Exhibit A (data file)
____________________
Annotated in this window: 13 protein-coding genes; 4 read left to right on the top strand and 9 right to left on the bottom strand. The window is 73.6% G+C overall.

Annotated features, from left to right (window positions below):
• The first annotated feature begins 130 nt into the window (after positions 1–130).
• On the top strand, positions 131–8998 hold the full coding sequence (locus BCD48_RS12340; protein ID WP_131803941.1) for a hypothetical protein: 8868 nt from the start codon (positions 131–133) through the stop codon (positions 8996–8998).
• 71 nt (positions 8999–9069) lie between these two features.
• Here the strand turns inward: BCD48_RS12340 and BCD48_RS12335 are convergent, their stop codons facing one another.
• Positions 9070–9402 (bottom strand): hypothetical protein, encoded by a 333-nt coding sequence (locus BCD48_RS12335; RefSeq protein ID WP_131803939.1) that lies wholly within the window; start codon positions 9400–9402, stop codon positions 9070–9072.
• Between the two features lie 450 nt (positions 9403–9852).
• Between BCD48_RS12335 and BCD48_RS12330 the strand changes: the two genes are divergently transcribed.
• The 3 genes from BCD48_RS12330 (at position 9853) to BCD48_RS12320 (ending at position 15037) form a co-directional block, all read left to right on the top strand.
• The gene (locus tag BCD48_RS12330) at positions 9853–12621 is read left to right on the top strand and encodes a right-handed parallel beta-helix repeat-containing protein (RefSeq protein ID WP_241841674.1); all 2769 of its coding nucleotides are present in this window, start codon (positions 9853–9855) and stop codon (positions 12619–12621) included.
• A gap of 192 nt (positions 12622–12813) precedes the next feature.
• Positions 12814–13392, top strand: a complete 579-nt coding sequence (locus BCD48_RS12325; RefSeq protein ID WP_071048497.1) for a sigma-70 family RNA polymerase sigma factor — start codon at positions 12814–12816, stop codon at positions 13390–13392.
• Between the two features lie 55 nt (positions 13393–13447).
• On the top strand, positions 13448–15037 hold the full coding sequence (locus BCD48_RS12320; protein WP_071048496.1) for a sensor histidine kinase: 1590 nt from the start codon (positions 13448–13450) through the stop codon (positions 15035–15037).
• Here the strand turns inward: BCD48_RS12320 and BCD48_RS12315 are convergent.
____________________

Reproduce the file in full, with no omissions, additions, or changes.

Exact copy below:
Annotated in this window: 13 protein-coding genes; 4 read left to right on the top strand and 9 right to left on the bottom strand. The window is 73.6% G+C overall.

Annotated features, from left to right (window positions below):
• The first annotated feature begins 130 nt into the window (after positions 1–130).
• On the top strand, positions 131–8998 hold the full coding sequence (locus BCD48_RS12340; protein ID WP_131803941.1) for a hypothetical protein: 8868 nt from the start codon (positions 131–133) through the stop codon (positions 8996–8998).
• 71 nt (positions 8999–9069) lie between these two features.
• Here the strand turns inward: BCD48_RS12340 and BCD48_RS12335 are convergent, their stop codons facing one another.
• Positions 9070–9402 (bottom strand): hypothetical protein, encoded by a 333-nt coding sequence (locus BCD48_RS12335; RefSeq protein ID WP_131803939.1) that lies wholly within the window; start codon positions 9400–9402, stop codon positions 9070–9072.
• Between the two features lie 450 nt (positions 9403–9852).
• Between BCD48_RS12335 and BCD48_RS12330 the strand changes: the two genes are divergently transcribed.
• The 3 genes from BCD48_RS12330 (at position 9853) to BCD48_RS12320 (ending at position 15037) form a co-directional block, all read left to right on the top strand.
• The gene (locus tag BCD48_RS12330) at positions 9853–12621 is read left to right on the top strand and encodes a right-handed parallel beta-helix repeat-containing protein (RefSeq protein ID WP_241841674.1); all 2769 of its coding nucleotides are present in this window, start codon (positions 9853–9855) and stop codon (positions 12619–12621) included.
• A gap of 192 nt (positions 12622–12813) precedes the next feature.
• Positions 12814–13392, top strand: a complete 579-nt coding sequence (locus BCD48_RS12325; RefSeq protein ID WP_071048497.1) for a sigma-70 family RNA polymerase sigma factor — start codon at positions 12814–12816, stop codon at positions 13390–13392.
• Between the two features lie 55 nt (positions 13393–13447).
• On the top strand, positions 13448–15037 hold the full coding sequence (locus BCD48_RS12320; protein WP_071048496.1) for a sensor histidine kinase: 1590 nt from the start codon (positions 13448–13450) through the stop codon (positions 15035–15037).
• Here the strand turns inward: BCD48_RS12320 and BCD48_RS12315 are convergent.